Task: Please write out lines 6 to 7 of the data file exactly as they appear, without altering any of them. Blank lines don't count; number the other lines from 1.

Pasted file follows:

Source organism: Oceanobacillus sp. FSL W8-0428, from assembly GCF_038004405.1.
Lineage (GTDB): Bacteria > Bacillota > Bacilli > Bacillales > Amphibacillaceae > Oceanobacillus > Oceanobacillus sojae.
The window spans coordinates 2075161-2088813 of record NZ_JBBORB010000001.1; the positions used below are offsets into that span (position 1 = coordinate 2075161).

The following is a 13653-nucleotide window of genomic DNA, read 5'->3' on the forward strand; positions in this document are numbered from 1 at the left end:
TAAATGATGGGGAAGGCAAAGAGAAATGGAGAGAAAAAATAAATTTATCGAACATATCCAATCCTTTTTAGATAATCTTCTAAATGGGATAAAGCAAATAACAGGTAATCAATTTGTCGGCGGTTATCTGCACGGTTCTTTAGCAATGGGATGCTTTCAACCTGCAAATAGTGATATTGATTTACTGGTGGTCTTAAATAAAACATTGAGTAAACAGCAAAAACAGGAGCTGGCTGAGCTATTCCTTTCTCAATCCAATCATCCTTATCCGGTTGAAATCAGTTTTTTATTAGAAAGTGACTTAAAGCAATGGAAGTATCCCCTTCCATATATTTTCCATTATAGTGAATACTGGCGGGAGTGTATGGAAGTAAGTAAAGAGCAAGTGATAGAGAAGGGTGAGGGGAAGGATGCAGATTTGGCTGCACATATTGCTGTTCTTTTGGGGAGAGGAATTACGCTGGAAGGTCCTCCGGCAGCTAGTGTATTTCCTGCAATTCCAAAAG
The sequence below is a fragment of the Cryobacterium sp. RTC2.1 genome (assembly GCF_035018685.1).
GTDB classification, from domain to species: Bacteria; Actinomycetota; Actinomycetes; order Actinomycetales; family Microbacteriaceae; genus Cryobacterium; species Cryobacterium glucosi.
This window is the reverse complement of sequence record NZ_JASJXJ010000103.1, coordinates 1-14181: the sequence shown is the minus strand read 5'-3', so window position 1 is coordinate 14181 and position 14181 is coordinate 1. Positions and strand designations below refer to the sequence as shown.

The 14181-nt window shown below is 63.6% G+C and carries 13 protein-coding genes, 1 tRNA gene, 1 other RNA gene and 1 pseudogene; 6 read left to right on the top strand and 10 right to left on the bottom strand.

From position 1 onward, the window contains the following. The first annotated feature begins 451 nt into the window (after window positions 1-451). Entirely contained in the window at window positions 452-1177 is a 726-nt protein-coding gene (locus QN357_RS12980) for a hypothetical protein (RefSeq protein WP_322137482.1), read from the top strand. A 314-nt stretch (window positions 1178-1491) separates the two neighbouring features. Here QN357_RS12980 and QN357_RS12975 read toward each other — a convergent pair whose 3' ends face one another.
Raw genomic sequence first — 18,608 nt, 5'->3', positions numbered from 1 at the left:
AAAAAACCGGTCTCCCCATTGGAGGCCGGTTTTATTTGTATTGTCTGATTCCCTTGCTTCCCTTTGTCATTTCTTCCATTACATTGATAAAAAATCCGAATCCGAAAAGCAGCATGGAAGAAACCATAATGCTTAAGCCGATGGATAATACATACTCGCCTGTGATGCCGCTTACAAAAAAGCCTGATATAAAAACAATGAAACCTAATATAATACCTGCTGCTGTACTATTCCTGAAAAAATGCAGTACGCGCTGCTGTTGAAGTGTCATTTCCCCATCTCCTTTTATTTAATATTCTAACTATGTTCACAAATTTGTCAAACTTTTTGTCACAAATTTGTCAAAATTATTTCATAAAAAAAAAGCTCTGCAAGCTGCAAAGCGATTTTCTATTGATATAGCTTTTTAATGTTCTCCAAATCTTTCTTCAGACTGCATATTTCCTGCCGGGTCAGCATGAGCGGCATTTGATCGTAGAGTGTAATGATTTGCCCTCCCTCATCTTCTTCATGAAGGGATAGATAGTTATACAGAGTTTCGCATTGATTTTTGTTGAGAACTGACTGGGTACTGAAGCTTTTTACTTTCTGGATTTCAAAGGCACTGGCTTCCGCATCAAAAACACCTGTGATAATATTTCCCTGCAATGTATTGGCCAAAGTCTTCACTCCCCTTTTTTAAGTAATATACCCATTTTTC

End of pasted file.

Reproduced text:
The sequence below is a fragment of the Cryobacterium sp. RTC2.1 genome (assembly GCF_035018685.1).
GTDB classification, from domain to species: Bacteria; Actinomycetota; Actinomycetes; order Actinomycetales; family Microbacteriaceae; genus Cryobacterium; species Cryobacterium glucosi.